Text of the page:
Some compressors can be operated in a modulate mode to provide less than full air pressure to a distribution system. When compressors of this type are operated in the set sequence control mode, the controller can be programmed to place the next compressor to be loaded in the modulate mode of operation. For example, as each successive compressor starts, the controller operates all previous compressors started at full load and places the compressor just started in the modulate mode. If the system air pressure now rises above the upper deadband limit, the controller will unload the last compressor started and cause the compressor just prior to the one unloaded to switch to the modulate mode.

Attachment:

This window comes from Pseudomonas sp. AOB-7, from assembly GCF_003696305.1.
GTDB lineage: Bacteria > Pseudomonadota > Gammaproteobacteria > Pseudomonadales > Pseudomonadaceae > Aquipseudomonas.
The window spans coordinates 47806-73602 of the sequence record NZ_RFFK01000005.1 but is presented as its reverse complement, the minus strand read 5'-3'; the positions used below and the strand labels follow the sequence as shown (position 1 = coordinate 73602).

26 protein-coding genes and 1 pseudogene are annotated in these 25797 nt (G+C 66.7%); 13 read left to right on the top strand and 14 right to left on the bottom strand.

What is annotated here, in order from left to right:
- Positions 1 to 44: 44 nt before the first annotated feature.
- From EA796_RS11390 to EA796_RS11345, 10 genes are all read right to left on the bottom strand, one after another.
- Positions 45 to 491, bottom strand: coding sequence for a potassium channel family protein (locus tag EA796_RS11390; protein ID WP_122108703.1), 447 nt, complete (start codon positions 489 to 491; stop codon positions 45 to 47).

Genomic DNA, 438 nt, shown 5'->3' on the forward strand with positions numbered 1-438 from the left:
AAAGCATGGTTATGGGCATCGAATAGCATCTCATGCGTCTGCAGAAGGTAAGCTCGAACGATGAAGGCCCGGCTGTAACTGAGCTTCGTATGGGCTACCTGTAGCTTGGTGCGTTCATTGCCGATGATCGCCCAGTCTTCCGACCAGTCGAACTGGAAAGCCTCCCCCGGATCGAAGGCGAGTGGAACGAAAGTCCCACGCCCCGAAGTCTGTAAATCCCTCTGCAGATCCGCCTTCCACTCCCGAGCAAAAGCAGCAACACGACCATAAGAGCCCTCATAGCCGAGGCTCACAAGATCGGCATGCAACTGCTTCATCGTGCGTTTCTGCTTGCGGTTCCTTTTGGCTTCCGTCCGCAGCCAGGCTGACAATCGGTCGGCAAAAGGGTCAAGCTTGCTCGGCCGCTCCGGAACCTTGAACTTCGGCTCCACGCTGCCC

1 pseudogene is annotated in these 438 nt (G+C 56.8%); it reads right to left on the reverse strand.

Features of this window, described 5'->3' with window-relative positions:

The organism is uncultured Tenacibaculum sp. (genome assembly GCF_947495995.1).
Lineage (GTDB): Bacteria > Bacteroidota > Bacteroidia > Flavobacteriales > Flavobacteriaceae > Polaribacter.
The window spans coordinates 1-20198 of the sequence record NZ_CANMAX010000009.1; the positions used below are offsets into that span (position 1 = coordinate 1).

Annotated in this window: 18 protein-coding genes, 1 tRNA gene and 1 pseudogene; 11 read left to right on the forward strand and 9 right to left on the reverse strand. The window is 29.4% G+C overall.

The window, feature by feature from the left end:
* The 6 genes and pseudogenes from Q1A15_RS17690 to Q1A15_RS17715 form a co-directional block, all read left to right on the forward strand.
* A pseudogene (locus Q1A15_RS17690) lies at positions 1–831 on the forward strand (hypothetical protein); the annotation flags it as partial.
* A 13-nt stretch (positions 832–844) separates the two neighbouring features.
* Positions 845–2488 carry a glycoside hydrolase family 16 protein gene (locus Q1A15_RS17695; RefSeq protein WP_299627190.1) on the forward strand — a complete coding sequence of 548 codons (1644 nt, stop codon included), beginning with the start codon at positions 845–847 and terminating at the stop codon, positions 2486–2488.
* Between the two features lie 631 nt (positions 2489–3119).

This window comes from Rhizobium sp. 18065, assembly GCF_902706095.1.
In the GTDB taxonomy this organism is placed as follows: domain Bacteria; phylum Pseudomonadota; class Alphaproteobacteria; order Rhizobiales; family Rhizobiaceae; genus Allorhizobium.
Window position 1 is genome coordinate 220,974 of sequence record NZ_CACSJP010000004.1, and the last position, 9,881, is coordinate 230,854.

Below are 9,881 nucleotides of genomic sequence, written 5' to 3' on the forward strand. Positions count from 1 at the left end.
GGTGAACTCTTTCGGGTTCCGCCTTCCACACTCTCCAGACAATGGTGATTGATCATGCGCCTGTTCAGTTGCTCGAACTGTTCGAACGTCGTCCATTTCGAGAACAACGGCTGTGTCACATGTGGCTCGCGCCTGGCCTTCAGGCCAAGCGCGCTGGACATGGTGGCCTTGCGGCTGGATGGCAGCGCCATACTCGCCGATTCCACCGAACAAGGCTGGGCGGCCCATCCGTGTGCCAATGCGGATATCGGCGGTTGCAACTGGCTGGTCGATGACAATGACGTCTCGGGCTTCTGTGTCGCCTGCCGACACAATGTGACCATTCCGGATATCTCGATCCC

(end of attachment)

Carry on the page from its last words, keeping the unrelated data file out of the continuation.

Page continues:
When the compressors P1 -Pn include one small compressor, the controller 10 can be programmed for set sequence operation so that this small compressor will be loaded and unloaded between the start up and shutdown of two adjacent large compressors in the sequence. In the previous sequence of compressor numbers 5, 3, 2, 1, 4 and 7, if compressor 7 is the small compressor, then the new modified loading sequence will be 7 (ld. and unld.) 5(ld.) 7 (ld. and unld.) 3(ld.) 7 (ld. and unld.) 2 (ld.), 7(ld. and unld.) 1(ld.), 7(ld. and unld.) 4(ld.) 7(ld.). The unloading sequence will be the reverse of the loading sequence with 7(unld.) 4(unld.), 7(ld. and unld.) 1 (unld.) (7(ld. and unld.) 2(unld.) etc. In this sequence, if compressor 7 is a 100 HP compressor and the remaining compressors are 200 HP compressors, then the controller will sequence the compressors in total horsepower steps of 100 HP; i.e., (7) 100 (5) 200 (5 plus 7) 300 (5 plus 3) 400 (5 plus 3 plus 7) 500 (5 plus 3 plus 2) 600 etc. Also, the large compressors in this sequence can be rotated by programming the rotation of the large lead compressor in the manner previously described. In this rotation scheme, the small compressor would continue as the fill or trim compressor and would not be rotated.